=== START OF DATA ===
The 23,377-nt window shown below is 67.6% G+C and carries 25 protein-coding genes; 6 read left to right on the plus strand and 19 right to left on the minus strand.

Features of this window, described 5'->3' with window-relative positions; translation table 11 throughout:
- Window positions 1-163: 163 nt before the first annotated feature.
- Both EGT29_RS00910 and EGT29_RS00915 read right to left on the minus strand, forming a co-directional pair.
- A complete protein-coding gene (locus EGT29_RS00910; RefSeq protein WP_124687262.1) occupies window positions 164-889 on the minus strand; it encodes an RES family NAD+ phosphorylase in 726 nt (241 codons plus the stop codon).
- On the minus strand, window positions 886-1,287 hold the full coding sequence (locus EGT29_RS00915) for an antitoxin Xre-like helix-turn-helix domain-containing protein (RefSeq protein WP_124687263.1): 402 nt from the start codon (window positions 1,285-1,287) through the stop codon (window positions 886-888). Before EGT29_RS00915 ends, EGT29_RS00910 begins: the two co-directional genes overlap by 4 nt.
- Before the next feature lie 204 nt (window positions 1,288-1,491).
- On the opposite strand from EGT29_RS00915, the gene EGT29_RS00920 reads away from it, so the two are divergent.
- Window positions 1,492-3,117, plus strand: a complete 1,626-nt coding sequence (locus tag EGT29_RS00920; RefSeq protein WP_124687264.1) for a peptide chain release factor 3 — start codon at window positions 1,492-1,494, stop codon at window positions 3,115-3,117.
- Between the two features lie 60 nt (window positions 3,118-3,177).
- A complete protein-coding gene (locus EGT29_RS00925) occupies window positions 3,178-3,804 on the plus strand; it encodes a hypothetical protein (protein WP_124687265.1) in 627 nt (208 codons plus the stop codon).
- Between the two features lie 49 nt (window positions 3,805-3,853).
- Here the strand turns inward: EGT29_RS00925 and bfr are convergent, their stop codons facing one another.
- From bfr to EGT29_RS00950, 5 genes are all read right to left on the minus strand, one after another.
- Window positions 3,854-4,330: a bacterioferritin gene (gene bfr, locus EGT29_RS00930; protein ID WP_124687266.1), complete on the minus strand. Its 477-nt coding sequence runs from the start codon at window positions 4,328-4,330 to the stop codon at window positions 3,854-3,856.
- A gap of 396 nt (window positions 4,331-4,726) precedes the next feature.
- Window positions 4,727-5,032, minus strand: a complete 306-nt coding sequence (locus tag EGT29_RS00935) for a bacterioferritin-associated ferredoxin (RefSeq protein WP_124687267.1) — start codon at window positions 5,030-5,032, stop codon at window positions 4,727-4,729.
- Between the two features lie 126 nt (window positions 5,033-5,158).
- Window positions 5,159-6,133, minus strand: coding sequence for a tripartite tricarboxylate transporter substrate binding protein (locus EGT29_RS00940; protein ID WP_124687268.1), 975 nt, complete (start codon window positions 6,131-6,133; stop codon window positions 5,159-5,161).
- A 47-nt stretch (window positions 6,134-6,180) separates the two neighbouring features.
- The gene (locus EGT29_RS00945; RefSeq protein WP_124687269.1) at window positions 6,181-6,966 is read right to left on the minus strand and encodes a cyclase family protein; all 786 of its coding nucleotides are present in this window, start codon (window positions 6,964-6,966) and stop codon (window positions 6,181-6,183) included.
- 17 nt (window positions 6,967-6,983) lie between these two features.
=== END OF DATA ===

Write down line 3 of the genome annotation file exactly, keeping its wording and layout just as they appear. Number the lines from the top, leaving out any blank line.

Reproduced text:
- Window positions 1-163: 163 nt before the first annotated feature.